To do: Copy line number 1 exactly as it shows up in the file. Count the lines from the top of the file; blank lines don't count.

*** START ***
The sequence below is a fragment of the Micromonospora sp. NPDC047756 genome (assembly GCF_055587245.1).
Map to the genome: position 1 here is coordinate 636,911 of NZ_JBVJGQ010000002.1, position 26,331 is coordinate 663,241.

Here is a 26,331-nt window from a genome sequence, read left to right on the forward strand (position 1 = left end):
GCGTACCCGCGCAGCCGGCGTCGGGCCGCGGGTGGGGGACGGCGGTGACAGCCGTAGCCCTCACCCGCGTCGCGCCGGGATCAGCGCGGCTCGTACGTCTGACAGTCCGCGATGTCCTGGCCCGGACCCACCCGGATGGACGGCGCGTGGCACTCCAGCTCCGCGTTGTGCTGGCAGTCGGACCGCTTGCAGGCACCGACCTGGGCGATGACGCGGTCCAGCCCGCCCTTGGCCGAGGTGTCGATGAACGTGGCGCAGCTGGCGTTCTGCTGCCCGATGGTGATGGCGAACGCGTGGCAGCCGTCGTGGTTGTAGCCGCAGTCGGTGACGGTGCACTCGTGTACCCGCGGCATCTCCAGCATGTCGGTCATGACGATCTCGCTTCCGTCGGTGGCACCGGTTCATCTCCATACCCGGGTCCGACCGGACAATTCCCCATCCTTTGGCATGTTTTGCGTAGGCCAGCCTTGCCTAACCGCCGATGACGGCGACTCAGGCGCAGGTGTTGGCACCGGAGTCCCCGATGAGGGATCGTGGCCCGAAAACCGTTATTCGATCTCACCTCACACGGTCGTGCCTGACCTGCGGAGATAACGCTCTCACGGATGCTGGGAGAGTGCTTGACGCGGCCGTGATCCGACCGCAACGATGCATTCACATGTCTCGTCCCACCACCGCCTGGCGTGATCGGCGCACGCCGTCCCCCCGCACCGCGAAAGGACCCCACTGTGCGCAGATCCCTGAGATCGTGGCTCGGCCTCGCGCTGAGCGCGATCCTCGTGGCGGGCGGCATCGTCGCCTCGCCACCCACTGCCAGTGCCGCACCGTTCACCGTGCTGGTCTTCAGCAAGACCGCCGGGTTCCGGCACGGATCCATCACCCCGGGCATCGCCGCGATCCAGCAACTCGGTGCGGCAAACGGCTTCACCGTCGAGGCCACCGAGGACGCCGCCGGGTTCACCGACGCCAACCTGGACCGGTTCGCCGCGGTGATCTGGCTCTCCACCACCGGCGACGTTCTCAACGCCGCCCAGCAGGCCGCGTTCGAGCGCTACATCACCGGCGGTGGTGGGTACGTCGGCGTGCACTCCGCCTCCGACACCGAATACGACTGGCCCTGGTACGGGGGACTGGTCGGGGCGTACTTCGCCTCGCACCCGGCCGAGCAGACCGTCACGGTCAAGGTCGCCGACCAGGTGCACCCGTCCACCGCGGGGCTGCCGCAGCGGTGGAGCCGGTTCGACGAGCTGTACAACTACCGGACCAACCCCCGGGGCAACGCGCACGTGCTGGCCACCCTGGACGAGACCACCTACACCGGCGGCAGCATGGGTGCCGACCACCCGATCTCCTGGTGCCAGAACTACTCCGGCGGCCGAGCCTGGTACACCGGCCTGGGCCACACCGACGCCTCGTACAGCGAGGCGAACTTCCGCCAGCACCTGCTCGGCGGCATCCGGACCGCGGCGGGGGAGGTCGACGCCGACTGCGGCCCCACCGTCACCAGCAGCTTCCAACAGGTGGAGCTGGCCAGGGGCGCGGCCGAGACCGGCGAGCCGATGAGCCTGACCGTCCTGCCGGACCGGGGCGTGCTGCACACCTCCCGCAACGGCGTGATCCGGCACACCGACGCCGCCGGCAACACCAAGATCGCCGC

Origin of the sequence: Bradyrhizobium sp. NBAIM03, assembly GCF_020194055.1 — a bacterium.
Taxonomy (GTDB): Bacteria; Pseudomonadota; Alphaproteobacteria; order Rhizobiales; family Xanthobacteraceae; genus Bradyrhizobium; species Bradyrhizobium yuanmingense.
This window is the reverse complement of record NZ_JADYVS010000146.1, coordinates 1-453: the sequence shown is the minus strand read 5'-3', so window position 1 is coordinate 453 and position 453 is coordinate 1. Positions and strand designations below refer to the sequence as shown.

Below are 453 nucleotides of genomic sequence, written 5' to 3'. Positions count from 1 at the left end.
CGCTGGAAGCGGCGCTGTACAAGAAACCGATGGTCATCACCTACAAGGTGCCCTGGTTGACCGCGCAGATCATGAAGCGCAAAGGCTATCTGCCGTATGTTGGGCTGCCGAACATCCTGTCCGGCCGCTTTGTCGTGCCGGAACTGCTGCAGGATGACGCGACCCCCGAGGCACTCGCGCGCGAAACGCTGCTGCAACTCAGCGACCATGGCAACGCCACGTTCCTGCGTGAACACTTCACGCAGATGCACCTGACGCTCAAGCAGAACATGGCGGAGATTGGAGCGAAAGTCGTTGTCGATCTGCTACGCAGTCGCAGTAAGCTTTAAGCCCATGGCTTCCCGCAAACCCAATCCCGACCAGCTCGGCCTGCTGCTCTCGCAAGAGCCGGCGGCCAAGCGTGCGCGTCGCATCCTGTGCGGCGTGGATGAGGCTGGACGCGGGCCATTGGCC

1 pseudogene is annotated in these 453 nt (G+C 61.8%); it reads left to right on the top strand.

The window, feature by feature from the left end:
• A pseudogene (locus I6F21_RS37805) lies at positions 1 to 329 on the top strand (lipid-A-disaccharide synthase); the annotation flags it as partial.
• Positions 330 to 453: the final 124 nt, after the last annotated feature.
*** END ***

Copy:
The sequence below is a fragment of the Micromonospora sp. NPDC047756 genome (assembly GCF_055587245.1).